Imagine that you own stock in a company that is about to report its quarterly earnings. The company reports that revenue grew by 21% year-over-year, beating analyst estimates by nearly 5% in the process, and that same-store sales rose by a solid 7%. EPS bests analyst estimates by a few cents, and guidance for the next quarter is higher than analyst expectations. Seems like good news, right? Wrong. The shares plummet after-hours by as much as 14%, and the CEO resigns.
If you’re a shareholder of Lululemon Athletica inc. (NASDAQ:LULU), this is the exact scenario that played out on Monday. Although the drop in the stock price seems counter-intuitive, it makes perfect sense if investor expectations are far higher than analyst expectations.
Lululemon Athletica inc. (NASDAQ:LULU) sells upscale athletic wear. It’s not some hot new cloud-based tech company, it’s a clothing retailer. But before the after-hours drop the stock was trading at a mesmerizing 44 times 2012 earnings and 32 times the expected earnings for 2014. The expectations of investors were outrageously high.
A company that sells pants can only meet these expectations for so long, and on Monday the bottom fell out. Now, there’s no doubt that Lululemon Athletica inc. (NASDAQ:LULU) has the capability to grow very quickly–but growing fast enough to justify trading at 44 times earnings is just unrealistic.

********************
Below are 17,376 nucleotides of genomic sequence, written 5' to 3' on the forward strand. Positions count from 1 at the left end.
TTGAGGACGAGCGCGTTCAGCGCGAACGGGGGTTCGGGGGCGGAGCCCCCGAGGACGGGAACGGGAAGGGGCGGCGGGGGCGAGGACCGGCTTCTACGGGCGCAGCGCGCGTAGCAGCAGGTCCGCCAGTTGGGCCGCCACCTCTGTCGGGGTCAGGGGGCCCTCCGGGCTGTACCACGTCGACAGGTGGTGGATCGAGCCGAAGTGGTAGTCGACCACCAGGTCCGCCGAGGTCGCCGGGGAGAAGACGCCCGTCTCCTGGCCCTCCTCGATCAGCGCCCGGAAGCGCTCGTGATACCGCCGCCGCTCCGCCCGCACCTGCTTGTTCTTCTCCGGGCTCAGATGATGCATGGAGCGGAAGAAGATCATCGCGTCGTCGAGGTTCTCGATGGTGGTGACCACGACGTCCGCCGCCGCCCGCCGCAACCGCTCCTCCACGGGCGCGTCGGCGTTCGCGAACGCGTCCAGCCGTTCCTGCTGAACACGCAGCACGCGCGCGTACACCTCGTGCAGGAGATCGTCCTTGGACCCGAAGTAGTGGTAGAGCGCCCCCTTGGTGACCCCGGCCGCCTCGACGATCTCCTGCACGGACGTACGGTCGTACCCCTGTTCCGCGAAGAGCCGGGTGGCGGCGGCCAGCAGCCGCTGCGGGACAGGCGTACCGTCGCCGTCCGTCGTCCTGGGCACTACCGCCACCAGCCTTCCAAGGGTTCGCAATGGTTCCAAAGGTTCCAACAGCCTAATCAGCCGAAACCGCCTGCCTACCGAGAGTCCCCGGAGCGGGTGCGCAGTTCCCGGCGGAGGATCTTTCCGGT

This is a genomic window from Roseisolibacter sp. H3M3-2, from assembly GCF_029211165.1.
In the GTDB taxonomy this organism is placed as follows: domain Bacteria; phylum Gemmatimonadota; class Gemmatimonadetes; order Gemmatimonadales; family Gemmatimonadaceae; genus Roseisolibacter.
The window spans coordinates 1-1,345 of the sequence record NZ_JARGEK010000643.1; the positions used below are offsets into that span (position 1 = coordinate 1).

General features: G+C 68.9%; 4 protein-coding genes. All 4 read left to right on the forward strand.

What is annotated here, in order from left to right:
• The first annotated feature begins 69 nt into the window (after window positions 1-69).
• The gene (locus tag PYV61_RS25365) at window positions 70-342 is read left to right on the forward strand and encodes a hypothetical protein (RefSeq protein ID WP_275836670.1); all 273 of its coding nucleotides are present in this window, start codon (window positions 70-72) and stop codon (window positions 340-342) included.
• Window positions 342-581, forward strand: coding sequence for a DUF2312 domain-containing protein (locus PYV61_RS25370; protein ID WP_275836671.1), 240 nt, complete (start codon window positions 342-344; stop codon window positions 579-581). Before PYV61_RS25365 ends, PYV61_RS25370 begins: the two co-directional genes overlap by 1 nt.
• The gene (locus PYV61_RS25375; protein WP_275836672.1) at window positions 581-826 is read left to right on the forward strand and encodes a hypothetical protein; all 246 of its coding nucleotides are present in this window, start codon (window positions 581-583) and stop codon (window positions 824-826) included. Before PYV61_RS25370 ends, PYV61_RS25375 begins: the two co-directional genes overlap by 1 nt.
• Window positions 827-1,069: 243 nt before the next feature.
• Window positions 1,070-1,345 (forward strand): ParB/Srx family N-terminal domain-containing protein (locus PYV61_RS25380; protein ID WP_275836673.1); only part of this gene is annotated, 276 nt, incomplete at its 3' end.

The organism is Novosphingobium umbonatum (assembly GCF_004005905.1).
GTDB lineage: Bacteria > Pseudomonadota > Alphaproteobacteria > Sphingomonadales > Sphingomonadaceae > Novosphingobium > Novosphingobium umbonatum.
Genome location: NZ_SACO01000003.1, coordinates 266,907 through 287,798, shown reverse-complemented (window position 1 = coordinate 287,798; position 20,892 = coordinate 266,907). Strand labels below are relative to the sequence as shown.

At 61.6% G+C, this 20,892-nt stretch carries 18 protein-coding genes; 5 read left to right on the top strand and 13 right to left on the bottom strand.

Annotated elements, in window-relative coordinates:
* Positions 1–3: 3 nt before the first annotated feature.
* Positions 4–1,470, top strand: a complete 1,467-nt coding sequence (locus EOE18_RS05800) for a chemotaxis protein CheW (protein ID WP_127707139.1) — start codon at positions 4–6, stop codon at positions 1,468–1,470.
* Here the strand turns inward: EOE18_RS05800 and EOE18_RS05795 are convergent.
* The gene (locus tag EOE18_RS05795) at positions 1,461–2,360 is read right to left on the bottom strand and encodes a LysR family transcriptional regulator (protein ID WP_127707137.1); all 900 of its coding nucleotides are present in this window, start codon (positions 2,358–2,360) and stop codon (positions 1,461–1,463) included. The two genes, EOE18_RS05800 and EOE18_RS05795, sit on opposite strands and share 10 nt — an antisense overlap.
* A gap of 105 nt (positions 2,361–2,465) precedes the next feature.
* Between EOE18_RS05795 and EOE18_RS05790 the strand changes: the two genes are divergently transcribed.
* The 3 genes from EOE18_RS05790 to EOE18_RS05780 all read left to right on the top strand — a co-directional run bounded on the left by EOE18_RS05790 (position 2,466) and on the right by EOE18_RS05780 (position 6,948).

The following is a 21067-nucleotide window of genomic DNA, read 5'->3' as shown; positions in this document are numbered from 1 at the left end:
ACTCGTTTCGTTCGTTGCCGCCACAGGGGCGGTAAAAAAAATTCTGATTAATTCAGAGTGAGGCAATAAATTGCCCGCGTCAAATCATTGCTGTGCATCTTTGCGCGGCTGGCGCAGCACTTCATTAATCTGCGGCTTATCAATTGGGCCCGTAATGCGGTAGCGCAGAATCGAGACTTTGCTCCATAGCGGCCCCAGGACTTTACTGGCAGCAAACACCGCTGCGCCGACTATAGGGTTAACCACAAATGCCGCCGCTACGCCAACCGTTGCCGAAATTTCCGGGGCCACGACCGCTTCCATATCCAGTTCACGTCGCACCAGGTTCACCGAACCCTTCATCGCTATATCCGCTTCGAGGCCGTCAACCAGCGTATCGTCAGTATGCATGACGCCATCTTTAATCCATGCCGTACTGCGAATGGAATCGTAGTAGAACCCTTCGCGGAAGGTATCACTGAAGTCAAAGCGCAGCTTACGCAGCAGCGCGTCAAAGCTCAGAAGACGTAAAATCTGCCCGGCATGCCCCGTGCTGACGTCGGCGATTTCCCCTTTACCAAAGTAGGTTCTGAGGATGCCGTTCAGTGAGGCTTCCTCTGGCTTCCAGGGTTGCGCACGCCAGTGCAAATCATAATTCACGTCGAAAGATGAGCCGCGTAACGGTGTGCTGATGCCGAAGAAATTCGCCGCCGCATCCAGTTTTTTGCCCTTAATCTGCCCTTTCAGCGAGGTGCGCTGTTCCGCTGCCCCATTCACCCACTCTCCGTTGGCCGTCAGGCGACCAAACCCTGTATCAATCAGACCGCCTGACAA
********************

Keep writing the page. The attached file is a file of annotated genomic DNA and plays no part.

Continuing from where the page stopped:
One thing that will eventually hold the company back is the premium nature of its products. While the market to which Lululemon Athletica inc. (NASDAQ:LULU) caters is relatively wealthy, it’s not all that big. There are only so many people willing or able to pay $90 for a pair of exercise pants. Offering lower priced items tarnishes the brand and lowers margins, but sticking to premium products puts a cap on growth. Regardless, neither path can possibly generate the kind of growth that investors seem to have expected before earnings.
Stores run by The Gap Inc. (NYSE:GPS) sell the same types of items that Lululemon Athletica inc. (NASDAQ:LULU) sells but at a more attractive price. The Gap Inc. (NYSE:GPS) is much larger than Lululemon and doesn’t offer the same growth prospects, but the price you pay for what growth it does offer is far more compelling. The Gap Inc. (NYSE:GPS) sells at about 18 times 2012 earnings and 15 times the expected 2013 earnings. The average analyst estimate for annual earnings growth over the next five years is about 12%, and the first quarter of this year saw sales rise by 7% and EPS jump by 50%.
The question you have to ask yourself is: would you rather pay 44 times earnings for a company that could conceivably grow earnings by 25% per year but possibly lower, or pay 18 times earnings for a much more established company growing at 12% per year. The choice seems clear.
Another alternative, this one on the opposite side of the spectrum from Lululemon, is The TJX Companies, Inc. (NYSE:TJX). TJX Companies, Inc. (NYSE:TJX) is an off-price retailer, selling excess merchandise from manufacturers and other retailers at rock-bottom prices. TJX has been growing rapidly, with revenue increasing by 11.6% in 2013 and EPS jumping 32%. Analysts are expecting 11% annual earnings growth over the next five years, and the stock trades at about 20 times 2012 earnings and 18 times expected 2013 earnings.